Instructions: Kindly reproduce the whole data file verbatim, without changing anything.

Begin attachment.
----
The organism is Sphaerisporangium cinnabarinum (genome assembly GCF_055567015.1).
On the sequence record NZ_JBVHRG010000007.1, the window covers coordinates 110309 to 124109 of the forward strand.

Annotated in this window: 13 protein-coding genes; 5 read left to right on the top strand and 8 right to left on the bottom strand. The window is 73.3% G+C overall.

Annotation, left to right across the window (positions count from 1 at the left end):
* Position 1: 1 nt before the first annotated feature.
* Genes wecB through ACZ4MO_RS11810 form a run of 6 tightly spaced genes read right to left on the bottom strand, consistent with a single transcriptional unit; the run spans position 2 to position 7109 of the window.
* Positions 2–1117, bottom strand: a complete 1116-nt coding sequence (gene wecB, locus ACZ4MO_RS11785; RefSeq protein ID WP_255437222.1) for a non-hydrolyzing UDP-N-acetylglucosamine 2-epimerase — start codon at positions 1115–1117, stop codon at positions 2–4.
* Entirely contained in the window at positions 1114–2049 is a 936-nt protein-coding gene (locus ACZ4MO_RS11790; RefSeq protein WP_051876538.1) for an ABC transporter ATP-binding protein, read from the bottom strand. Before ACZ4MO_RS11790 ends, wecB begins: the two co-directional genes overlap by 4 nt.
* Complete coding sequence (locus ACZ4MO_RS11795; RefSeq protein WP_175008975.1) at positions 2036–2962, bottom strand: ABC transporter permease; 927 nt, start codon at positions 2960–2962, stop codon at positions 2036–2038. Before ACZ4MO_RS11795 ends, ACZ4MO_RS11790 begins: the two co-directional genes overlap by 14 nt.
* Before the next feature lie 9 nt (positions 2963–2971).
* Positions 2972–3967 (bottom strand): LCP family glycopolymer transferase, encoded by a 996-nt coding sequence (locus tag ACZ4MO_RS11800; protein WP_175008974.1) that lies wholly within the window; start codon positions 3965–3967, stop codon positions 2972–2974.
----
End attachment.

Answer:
The organism is Sphaerisporangium cinnabarinum (genome assembly GCF_055567015.1).
On the sequence record NZ_JBVHRG010000007.1, the window covers coordinates 110309 to 124109 of the forward strand.

Annotated in this window: 13 protein-coding genes; 5 read left to right on the top strand and 8 right to left on the bottom strand. The window is 73.3% G+C overall.

Annotation, left to right across the window (positions count from 1 at the left end):
* Position 1: 1 nt before the first annotated feature.
* Genes wecB through ACZ4MO_RS11810 form a run of 6 tightly spaced genes read right to left on the bottom strand, consistent with a single transcriptional unit; the run spans position 2 to position 7109 of the window.
* Positions 2–1117, bottom strand: a complete 1116-nt coding sequence (gene wecB, locus ACZ4MO_RS11785; RefSeq protein ID WP_255437222.1) for a non-hydrolyzing UDP-N-acetylglucosamine 2-epimerase — start codon at positions 1115–1117, stop codon at positions 2–4.
* Entirely contained in the window at positions 1114–2049 is a 936-nt protein-coding gene (locus ACZ4MO_RS11790; RefSeq protein WP_051876538.1) for an ABC transporter ATP-binding protein, read from the bottom strand. Before ACZ4MO_RS11790 ends, wecB begins: the two co-directional genes overlap by 4 nt.
* Complete coding sequence (locus ACZ4MO_RS11795; RefSeq protein WP_175008975.1) at positions 2036–2962, bottom strand: ABC transporter permease; 927 nt, start codon at positions 2960–2962, stop codon at positions 2036–2038. Before ACZ4MO_RS11795 ends, ACZ4MO_RS11790 begins: the two co-directional genes overlap by 14 nt.
* Before the next feature lie 9 nt (positions 2963–2971).
* Positions 2972–3967 (bottom strand): LCP family glycopolymer transferase, encoded by a 996-nt coding sequence (locus tag ACZ4MO_RS11800; protein WP_175008974.1) that lies wholly within the window; start codon positions 3965–3967, stop codon positions 2972–2974.